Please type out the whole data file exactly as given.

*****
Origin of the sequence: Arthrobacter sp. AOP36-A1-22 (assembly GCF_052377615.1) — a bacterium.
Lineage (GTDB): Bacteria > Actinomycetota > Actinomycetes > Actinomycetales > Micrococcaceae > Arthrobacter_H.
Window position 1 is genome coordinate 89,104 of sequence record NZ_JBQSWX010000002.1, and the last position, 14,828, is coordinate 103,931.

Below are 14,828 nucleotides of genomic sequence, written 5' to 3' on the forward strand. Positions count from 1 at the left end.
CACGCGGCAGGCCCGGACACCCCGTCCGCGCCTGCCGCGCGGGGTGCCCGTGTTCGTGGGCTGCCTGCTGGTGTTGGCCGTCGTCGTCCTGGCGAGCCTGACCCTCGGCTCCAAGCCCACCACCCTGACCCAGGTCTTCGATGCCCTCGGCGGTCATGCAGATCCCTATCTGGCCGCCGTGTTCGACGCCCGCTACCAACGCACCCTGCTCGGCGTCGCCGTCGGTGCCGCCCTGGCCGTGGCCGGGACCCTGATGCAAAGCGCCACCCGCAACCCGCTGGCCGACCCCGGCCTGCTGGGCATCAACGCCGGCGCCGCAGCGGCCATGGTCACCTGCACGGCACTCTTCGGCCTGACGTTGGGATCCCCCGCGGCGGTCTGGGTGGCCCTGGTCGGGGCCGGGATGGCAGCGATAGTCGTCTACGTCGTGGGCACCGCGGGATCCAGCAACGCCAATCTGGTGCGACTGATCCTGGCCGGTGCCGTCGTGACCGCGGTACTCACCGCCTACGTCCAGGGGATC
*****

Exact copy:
Origin of the sequence: Arthrobacter sp. AOP36-A1-22 (assembly GCF_052377615.1) — a bacterium.
Lineage (GTDB): Bacteria > Actinomycetota > Actinomycetes > Actinomycetales > Micrococcaceae > Arthrobacter_H.
Window position 1 is genome coordinate 89,104 of sequence record NZ_JBQSWX010000002.1, and the last position, 14,828, is coordinate 103,931.

Below are 14,828 nucleotides of genomic sequence, written 5' to 3' on the forward strand. Positions count from 1 at the left end.
CACGCGGCAGGCCCGGACACCCCGTCCGCGCCTGCCGCGCGGGGTGCCCGTGTTCGTGGGCTGCCTGCTGGTGTTGGCCGTCGTCGTCCTGGCGAGCCTGACCCTCGGCTCCAAGCCCACCACCCTGACCCAGGTCTTCGATGCCCTCGGCGGTCATGCAGATCCCTATCTGGCCGCCGTGTTCGACGCCCGCTACCAACGCACCCTGCTCGGCGTCGCCGTCGGTGCCGCCCTGGCCGTGGCCGGGACCCTGATGCAAAGCGCCACCCGCAACCCGCTGGCCGACCCCGGCCTGCTGGGCATCAACGCCGGCGCCGCAGCGGCCATGGTCACCTGCACGGCACTCTTCGGCCTGACGTTGGGATCCCCCGCGGCGGTCTGGGTGGCCCTGGTCGGGGCCGGGATGGCAGCGATAGTCGTCTACGTCGTGGGCACCGCGGGATCCAGCAACGCCAATCTGGTGCGACTGATCCTGGCCGGTGCCGTCGTGACCGCGGTACTCACCGCCTACGTCCAGGGGATC